The following comes from a July 16 story on the website of Crisis magazine.

A church friend of mine has a daughter going off to college in the fall. When I ran into him recently, I asked how the summertime preparations were going. I expected him to tell me they’d spent an afternoon trying to help her register for classes or a day at Target looking at tiny fridges and plastic storage tubs. Instead, his face darkened as he related that his wife had taken the girl to see a doctor who had, at the mother’s request, put the soon-to-be freshman on the pill.

“I’m sick about it,” my friend told me. “I think it just sends the worst possible message.” But the mother is adamant: Her daughter will not have her young life interrupted, possibly derailed, by pregnancy. She feels strongly that it is the responsible thing to do.

I didn’t want my face to show it, but I was shocked. Perhaps my friend thought—or hoped—I’d say, “Ah, don’t worry about it. That’s the right call. Everyone’s doing the same thing. It’s gotta be done.”

“Oh gosh, sorry,” was all I could muster, before making my excuses and exiting stage left.

I then did the only thing I could think to do to clear my muddled brain; I rushed home and told my wife the whole thing. She was as shocked and saddened as I was.

Naturally, we then turned our thoughts to our own daughters, the oldest of whom is just ten. Would we ever put our daughter on the pill to “protect” her from the consequences of dorm-room sex? No, we agreed, to my relief, though not to my surprise. To us, sexually transmitted disease (which can put future fertility at risk) and the emotional wreckage of so-called casual sex are twin terrors far worse than teenage pregnancy.

So, what would we do instead? I have to admit I’m not sure, but my strong inclination is that the hard work of preparing our daughter to enter the highly sexualized atmosphere of the modern college campus must start now, though she’s just ten. She will listen to us now, after all; she may not when she’s 17. So we will spend the next few years educating her about the purpose of sex and its proper relation to the marriage bond. We will counsel restraint and, hopefully, cultivate prudence. After that, I’m afraid, there are only three things left to do: pray, maintain communication, and hope for the best. It seems a passive strategy, but maybe the only viable one short of locking her in a tower.

Throughout history parents have struggled with how to manage the temporary hormonal derangements of young adults hell-bent on satisfying their natural urges. But our grandparents at least knew enough not to muddle the message by giving tacit blessings to teenage experimentation. Today’s parents—many of them anyway—see little value in counseling restraint and cultivating prudence in matters sexual. Why would they? Several generations in a row have absorbed the message that restraint and prudence are for suckers. The dominant culture is remarkably consistent: Holding back is always unhealthy. Express yourself. Take what you want. Do what comes natural.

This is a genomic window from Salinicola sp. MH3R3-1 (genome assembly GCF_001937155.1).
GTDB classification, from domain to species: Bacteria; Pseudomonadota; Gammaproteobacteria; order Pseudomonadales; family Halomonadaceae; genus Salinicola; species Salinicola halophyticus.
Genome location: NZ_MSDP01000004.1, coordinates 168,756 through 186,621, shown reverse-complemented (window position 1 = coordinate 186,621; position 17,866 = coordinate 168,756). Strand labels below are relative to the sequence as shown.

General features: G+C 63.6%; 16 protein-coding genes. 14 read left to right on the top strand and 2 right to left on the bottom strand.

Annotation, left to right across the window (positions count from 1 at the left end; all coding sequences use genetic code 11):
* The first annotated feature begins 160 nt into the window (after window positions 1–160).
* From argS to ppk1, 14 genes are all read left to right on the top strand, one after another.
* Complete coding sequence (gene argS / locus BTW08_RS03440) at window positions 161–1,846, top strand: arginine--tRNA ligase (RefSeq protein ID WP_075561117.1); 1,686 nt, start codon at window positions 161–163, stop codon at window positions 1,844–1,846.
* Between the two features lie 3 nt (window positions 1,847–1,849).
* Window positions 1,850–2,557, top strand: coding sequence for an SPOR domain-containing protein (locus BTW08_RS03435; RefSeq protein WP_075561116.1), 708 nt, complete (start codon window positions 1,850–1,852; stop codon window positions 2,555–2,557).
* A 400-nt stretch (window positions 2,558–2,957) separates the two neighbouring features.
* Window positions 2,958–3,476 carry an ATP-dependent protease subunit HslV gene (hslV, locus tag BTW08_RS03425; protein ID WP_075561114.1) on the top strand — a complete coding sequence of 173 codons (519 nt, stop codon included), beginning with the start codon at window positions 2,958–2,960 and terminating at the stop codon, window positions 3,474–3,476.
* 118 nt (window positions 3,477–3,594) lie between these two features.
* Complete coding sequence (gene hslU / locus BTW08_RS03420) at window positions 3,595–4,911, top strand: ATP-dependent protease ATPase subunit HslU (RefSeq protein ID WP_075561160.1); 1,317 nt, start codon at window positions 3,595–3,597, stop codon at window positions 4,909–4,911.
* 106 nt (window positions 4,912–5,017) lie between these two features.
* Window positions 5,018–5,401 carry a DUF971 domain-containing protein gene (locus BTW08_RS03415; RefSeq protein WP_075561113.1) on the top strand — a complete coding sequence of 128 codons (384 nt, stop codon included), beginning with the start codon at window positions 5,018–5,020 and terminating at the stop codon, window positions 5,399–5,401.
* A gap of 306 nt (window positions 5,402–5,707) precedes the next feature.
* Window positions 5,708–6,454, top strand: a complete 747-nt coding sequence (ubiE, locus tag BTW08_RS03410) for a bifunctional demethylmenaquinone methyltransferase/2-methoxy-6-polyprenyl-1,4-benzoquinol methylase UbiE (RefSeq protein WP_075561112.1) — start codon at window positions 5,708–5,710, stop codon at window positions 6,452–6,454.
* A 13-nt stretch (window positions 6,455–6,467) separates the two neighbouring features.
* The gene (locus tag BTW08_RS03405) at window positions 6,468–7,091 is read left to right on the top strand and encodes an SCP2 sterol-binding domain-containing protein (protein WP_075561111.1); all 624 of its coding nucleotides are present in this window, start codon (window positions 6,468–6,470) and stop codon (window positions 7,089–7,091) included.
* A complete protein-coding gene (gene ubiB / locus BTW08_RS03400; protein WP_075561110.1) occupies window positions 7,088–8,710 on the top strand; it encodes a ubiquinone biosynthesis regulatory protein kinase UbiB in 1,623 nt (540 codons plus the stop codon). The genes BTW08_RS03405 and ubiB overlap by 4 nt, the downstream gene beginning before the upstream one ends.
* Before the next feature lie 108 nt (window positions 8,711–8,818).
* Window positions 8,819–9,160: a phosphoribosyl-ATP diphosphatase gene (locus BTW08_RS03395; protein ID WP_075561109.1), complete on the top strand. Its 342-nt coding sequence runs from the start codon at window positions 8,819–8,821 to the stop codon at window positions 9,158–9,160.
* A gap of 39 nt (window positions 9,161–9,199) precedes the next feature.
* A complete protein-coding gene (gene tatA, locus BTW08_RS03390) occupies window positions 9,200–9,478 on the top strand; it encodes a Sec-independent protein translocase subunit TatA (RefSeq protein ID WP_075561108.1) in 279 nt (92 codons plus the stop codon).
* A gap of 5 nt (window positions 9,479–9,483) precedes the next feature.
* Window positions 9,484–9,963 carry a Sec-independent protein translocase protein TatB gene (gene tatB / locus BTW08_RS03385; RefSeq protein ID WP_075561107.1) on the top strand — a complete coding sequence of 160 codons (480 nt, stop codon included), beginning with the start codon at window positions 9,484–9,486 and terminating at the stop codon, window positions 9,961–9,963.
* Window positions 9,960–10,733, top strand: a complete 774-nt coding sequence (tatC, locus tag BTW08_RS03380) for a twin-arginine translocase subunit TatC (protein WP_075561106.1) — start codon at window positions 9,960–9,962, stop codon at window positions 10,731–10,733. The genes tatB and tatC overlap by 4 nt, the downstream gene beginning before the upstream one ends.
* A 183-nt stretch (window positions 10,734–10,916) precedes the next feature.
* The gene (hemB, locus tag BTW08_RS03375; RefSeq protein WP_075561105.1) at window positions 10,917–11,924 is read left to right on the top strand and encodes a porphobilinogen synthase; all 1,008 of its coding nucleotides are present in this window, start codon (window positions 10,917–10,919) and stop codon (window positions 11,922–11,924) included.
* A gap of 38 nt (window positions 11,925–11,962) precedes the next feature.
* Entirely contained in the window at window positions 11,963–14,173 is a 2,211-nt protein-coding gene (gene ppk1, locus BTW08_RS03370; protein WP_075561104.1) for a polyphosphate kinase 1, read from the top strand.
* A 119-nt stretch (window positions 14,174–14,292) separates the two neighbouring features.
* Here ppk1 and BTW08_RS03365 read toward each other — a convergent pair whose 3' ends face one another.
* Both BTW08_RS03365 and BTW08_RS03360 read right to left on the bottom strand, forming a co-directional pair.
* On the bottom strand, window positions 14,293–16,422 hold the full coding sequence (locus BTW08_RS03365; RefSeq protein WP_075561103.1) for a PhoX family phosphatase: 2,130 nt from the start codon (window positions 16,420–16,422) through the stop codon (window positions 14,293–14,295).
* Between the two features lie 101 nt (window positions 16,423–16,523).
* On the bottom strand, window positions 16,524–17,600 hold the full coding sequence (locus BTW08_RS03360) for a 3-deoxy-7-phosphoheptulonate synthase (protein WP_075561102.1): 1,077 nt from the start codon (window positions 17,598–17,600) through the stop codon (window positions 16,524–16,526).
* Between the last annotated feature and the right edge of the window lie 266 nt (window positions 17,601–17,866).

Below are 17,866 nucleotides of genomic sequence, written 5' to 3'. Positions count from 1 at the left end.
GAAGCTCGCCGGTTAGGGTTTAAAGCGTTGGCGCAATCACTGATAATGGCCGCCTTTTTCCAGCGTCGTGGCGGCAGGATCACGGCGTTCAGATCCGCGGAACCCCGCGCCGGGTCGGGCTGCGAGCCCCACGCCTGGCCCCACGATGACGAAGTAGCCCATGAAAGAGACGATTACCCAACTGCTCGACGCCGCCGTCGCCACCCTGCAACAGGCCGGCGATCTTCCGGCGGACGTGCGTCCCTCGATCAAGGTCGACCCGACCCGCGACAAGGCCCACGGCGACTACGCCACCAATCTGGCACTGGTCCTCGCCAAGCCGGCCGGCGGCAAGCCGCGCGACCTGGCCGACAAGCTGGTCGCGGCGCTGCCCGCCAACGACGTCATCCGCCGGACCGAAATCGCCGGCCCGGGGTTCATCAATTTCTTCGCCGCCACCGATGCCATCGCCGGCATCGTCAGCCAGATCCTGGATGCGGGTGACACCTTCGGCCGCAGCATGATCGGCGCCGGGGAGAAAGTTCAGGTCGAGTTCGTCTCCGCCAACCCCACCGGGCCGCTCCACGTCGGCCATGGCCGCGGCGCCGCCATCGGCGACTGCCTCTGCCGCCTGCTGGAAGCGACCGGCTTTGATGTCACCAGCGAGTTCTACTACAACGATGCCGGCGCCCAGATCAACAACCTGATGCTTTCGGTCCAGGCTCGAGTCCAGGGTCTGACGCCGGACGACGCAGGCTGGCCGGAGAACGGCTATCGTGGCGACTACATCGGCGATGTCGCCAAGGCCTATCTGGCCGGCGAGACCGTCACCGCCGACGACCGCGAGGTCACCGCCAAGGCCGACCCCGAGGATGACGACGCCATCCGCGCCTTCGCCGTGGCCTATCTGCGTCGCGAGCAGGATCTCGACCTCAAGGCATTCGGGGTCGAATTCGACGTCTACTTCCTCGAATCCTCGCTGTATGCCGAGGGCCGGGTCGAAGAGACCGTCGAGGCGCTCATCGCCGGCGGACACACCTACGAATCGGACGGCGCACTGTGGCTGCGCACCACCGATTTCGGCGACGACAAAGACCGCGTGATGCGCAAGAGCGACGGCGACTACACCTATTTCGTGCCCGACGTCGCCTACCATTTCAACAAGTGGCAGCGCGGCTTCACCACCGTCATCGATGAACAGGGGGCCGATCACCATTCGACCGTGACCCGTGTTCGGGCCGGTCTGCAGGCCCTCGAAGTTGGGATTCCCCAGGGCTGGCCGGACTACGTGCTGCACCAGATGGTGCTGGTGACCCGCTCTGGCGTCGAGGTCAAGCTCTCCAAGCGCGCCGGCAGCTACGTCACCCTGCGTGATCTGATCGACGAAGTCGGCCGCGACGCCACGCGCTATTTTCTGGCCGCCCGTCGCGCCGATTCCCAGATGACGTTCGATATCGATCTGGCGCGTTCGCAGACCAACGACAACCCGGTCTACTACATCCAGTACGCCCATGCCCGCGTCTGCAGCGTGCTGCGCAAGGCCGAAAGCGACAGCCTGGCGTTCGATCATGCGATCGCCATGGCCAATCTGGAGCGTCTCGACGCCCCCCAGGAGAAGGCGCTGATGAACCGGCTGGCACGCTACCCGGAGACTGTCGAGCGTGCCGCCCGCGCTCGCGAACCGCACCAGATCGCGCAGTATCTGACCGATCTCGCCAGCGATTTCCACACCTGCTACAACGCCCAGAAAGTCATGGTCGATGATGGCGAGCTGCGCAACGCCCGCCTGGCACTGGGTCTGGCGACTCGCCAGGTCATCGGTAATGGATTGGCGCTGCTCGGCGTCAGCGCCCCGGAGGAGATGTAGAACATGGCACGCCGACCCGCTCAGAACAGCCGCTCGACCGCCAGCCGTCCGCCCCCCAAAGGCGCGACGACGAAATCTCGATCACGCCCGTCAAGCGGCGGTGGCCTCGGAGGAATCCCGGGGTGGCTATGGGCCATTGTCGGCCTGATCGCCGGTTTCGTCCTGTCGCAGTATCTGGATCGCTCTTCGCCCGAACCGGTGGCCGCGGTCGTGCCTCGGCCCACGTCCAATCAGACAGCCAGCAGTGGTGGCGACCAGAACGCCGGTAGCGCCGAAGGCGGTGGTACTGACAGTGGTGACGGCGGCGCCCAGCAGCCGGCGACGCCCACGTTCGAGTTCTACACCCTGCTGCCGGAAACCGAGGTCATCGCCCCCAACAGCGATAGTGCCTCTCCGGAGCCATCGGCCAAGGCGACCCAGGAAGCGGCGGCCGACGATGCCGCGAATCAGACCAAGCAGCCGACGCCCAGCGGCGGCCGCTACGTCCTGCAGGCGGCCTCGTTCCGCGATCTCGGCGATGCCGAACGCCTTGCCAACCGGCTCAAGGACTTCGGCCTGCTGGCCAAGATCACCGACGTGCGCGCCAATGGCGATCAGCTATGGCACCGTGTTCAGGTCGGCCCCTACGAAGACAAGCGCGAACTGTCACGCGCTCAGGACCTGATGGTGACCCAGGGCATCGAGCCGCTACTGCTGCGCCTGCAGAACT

Why should parents who have indulged their children on every front for 17 years suddenly insist on prudence and restraint when it comes to sex?

“I don’t want to be a hypocrite,” you’ll hear them say. “I don’t want her to end up repressed like I was.” Yes, there have always been those who do not practice what they preach. But for most of human history there was broad agreement on the basic value of a clear and consistent emphasis on the downsides—personal and societal—of pre-marital sex. It was a no-no not because some people have always been judgmental prudes who hate for kids to have fun and enjoy themselves, but because wisdom comes with age, and grownups know that sex is a complicated business, especially so when approached without reverence, in the manner which, at least in recent memory, has been called casual.

Let’s say this: There is no such thing as casual sex just as there is no such thing as safe sex, no matter how vehemently certain elements of society claim there is. Sex has always had a clear biological purpose. Separating the act from its purpose—or worse, denying it outright—is a dangerous business. Sex is consequential. It has emotional (and, sometimes, physical) effects on individuals that far outweigh the psychic pain of self-denial. People, being people, invest the act with significance….

To read the entire story, click here.